Depletable resources deplete—which would seem to mean less and less for the future with ongoing production. But the actual statistics of oil, natural gas, and coal show the opposite. The more that is extracted, the more there is to extract. This is not the biblical story of the fishes and loaves. It is the result of resourceship, or entrepreneurship applied to resources in free economies.

That is the finding of IER’s 2024 North American Energy Inventory: “Since 2005, oil production in the U.S. has increased by 149 percent and natural gas production has more than doubled.”

Looking ahead: “The U.S. now has 227 years of oil supply, 130 years of natural gas supply, and 485 years of coal supply.” And when these time horizons are reached, expect high, even higher, reserve and resource figures given free-market supply and demand, or the liberty to locate, extract, and consume resources.


Resources come from the mind, not the ground. Entrepreneurship is open-ended with each advance in knowledge expanding the frontier of new discovery. “Entrepreneurial alertness [is] in principle inexhaustible,” Israel Kirzner has stated, wholly rejecting the notion of a “potential stock of entrepreneurial alertness in a society as some quantity ‘available to be used by society’.” In the vernacular of the oil industry, in other words, there are no proved, probable, or speculative quantities for entrepreneurship.

But incentives must be right for human ingenuity to turn the neutral stuff of the earth into valuable resources. There must be the institutions of private property, voluntary exchange, and the rule of law. And there must be a culture of achievement.

Free economies are marked by coordinated, expanding markets and growing wealth. Increasing savings and investment, and retained earnings from prior investment, provide the capital to mine oil, gas, coal in accordance to market demand. Such capital in free market settings is not a depleting but an expanding resource also.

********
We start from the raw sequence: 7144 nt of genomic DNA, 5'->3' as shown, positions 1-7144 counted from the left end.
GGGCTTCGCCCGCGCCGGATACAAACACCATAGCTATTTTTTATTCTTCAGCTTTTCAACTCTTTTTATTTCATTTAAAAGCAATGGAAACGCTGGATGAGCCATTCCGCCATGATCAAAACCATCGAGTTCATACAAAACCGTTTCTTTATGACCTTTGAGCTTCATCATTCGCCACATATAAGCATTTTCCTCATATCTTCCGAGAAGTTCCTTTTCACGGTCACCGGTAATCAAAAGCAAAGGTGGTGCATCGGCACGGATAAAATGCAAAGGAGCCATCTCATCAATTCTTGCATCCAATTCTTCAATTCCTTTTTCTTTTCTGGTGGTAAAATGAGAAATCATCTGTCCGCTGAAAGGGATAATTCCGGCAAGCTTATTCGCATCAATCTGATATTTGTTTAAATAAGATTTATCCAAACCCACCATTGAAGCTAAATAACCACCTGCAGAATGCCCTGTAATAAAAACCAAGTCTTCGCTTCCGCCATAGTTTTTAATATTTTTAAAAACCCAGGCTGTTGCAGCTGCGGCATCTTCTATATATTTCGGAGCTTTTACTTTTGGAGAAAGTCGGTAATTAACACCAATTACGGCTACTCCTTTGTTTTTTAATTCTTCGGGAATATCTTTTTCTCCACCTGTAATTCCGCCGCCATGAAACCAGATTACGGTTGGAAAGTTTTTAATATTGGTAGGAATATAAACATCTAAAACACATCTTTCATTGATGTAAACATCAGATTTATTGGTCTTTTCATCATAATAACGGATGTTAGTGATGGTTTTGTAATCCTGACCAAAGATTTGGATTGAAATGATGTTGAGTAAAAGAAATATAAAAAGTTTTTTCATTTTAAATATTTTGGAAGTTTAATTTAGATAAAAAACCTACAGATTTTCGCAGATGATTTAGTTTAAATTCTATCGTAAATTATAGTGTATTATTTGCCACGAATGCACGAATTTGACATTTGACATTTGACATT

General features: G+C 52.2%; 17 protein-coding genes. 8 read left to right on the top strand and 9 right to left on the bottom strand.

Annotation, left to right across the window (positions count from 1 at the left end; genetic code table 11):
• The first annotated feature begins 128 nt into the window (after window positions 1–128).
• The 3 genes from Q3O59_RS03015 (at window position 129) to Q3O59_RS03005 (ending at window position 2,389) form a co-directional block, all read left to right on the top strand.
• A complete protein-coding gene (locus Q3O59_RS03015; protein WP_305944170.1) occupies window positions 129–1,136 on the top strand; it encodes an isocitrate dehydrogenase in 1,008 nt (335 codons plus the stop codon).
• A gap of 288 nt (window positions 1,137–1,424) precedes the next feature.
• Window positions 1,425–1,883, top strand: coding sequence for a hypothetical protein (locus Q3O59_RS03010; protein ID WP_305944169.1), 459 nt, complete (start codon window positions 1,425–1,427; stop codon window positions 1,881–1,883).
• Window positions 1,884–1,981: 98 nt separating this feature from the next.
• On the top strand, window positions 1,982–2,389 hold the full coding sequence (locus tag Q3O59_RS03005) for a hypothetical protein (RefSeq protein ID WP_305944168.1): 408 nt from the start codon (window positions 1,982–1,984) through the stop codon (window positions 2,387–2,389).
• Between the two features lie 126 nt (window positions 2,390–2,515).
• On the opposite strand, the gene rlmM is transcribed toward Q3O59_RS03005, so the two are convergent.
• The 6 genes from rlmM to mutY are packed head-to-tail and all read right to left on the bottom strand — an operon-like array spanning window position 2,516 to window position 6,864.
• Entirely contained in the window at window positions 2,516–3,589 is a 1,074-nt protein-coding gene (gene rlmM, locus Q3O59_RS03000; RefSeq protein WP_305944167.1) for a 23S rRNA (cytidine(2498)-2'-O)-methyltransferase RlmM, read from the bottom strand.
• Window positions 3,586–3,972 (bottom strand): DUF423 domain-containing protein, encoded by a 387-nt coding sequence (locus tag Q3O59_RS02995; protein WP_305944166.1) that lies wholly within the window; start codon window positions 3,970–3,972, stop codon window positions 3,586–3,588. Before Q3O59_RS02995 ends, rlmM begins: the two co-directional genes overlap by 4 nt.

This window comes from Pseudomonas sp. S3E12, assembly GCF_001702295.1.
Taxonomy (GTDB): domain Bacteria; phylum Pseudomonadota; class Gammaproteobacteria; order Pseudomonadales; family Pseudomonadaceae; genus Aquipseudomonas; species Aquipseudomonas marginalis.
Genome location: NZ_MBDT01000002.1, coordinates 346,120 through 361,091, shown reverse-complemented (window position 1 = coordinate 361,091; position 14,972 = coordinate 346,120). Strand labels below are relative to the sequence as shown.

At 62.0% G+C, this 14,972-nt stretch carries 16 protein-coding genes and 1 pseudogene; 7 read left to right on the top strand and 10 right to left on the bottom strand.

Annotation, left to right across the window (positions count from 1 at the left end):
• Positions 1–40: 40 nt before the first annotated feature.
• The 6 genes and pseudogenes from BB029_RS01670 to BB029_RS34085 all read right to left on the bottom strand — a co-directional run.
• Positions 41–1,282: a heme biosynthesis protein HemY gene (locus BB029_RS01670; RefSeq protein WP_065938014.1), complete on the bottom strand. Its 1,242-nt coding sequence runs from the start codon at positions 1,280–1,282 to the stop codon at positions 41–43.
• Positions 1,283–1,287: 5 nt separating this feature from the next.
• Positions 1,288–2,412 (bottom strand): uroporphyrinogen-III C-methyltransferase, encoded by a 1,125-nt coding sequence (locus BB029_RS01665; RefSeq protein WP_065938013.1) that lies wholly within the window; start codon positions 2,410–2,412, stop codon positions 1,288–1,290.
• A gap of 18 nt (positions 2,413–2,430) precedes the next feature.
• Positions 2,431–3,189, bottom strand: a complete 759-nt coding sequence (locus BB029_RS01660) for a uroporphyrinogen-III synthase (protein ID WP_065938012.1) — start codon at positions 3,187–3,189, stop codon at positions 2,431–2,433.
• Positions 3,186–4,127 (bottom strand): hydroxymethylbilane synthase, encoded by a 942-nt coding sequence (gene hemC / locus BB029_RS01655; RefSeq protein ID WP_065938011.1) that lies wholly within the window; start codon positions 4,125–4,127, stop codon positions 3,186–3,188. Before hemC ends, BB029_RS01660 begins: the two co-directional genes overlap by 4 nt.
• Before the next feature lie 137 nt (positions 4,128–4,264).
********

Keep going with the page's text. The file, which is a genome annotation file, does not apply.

The IER study notes that “massive increases” in domestic energy resources resulted from “a combination of hydraulic fracturing, precision drilling, and private ownership of the subsurface in key parts of the United States.” But the boom has been artificially held back on federal lands relative to privately-owned areas where incentives are more properly aligned.

Underdevelopment characterizes Mexico, the laggard of North America. Oil, gas, and coal are owned by the state, as well as transported, refined, and marketed by the government monopoly.  The people are poor, but a political elite enjoys the limited national wealth.

Peak Oil Not

Just three years ago, the question of a physical limit to production was posed in a piece published by the Yale School of the Environment, “Amid Troubles for Fossil Fuels, Has the Era of ‘Peak Oil’ Arrived?  Author Fred Pearce wrote, “with a recent string of setbacks for big oil companies and the rapid advance of electric vehicles, some now say that ‘peak oil’ has arrived.”

The Pandemic did cut travel and thus the demand for oil, but just three years later, the news is no peak supply, no peak demand. Once again, predictions of stagnation and decline were premature, as has been the case with petroleum since the 1860s. The same has long been predicted with Peak Natural Gas. And Peak Coal.

The fallacy of fixity/depletion rests on a physical, finite view of the world. But the whole is not definable in quantitative terms, leaving the business/economic question of what, when, where, how much. Real-world supply and demand is controlling.


“The distinction between renewable and non-renewable resources is tenuous and perhaps in the last analysis untenable,” concluded petroleum economist M. A. Adelman. “If resources are not fixed but created,” noted institutional economist Thomas DeGregori, “then the nature of the scarcity problem changes dramatically.” He explained the “liberating” theory of resourceship:

Technology as ideas and as the creator of resources … provides a conceptual basis for understanding the fact that the resource base of civilization has expanded, not contracted, with use. It gives us the kind of operational understanding necessary to frame the policies to sustain this resource-creating process. It provides a reasonable basis for optimism that the human endeavor can continue and can expand.

Economics is not the dismal science. Economics, and political economy, explain how a complex economy emerges and thrives without the need for central government to direct the production, consumption, or conservation of resources. Relatively free U.S. energy markets, in this regard, match theory to evidence to instruct government: first, do not harm. Let growth and prosperity reign.

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